2. Alcoholism and addiction. The denial process of an addict typically unfolds in stages. Initially, they may deny having a problem with substances altogether. As consequences accumulate, they move to minimization, downplaying the severity of their addiction. Rationalization follows as they create justifications for their behavior. Finally, the consequences mount up or they hit "rock bottom" and this can trigger reality and the potential for recovery. Sadly, some people with addictions never fully accept the reality and go on with their addiction with fatal consequences.
  3. Grieving. When someone experiences a significant loss, like the death of a loved one, they may use denial to cope with the overwhelming grief. They convince themselves that the loss is not real or that the departed person will somehow return. However, with time and support, most people gradually transition from denial to acceptance as part of the natural grieving process.

Common denial statements

Let's explore how denial manifests in everyday life through ordinary language and statements. Here are typical expressions people use when they are in denial:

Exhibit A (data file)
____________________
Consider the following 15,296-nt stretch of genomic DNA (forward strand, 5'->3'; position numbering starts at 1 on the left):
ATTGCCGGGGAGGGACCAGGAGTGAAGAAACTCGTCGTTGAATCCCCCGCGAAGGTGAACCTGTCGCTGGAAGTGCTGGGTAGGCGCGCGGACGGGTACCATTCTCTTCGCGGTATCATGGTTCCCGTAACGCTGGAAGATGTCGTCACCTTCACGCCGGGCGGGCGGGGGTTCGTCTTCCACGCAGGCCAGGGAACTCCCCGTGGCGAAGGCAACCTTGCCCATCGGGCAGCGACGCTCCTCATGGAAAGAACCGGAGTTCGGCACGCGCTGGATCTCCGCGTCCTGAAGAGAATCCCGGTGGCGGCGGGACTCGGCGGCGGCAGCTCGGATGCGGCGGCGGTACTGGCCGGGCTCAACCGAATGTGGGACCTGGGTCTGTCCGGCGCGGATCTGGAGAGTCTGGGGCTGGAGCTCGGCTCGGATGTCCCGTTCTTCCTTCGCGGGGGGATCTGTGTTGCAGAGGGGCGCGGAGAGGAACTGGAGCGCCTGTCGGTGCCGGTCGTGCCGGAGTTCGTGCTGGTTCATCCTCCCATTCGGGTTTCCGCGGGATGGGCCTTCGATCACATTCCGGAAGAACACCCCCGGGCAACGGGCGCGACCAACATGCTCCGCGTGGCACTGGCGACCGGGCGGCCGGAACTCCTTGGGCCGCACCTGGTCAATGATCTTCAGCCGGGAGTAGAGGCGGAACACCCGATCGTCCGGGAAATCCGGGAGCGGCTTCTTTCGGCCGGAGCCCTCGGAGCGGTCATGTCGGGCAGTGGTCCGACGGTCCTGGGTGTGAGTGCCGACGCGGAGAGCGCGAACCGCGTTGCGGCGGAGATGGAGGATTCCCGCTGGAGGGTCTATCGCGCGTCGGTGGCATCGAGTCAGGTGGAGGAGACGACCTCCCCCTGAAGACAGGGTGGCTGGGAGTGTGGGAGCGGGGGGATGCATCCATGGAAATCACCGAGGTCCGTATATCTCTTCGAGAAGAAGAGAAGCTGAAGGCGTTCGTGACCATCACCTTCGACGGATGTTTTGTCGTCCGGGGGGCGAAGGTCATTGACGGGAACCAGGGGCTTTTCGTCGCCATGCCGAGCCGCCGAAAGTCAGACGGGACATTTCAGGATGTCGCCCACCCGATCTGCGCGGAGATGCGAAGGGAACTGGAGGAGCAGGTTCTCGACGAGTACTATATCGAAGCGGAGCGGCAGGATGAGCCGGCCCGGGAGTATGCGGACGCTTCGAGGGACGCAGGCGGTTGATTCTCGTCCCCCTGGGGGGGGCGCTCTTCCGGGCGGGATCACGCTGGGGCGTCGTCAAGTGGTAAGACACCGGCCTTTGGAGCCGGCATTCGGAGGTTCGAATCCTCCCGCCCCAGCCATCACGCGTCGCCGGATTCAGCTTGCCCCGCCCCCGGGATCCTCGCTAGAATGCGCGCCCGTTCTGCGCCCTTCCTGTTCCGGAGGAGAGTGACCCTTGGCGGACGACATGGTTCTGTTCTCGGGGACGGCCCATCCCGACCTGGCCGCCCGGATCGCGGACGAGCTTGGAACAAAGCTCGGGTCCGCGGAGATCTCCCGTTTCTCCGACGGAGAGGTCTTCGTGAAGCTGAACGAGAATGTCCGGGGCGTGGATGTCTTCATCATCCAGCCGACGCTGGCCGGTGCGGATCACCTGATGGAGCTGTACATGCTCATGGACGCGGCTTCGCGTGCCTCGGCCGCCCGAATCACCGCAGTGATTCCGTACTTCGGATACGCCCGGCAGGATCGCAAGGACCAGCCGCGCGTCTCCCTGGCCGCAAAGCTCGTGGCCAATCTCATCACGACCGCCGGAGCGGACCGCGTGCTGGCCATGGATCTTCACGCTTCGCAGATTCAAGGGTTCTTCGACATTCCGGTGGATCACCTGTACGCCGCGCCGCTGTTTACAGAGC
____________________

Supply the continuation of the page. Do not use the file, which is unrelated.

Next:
Type of denialStatements
Addiction
  • "I can quit anytime I want, I just don't want to right now."
  • "I don't have a problem; I can control it."
  • "I don't drink as much as my friends, so it's not a big deal."
Financial
  • "I'll figure out my finances later; I have plenty of time."
  • "I can't cut back on my spending — I deserve these things."
  • "It will all work out. I just need another loan to get me out of this one."
Anorexia
  • "I'll stop losing weight once I reach my goal, and then I'll eat normally."
  • "I feel fat, so there is no way I am anorexic."
  • "I don't need help. I am actually overweight."
Depression
  • "I don't want to talk about it, feelings are for the weak."
  • "I don't want to burden anyone with my problems."
  • "I should be able to handle this on my own."
Grief
  • "He can't be gone. It's all a big mistake, and he will walk in the door. Wait and see."
  • "I still set a place for them at the dinner table, just in case they come back."
  • "I haven't removed their belongings because it would mean they're truly gone."

Effects of denial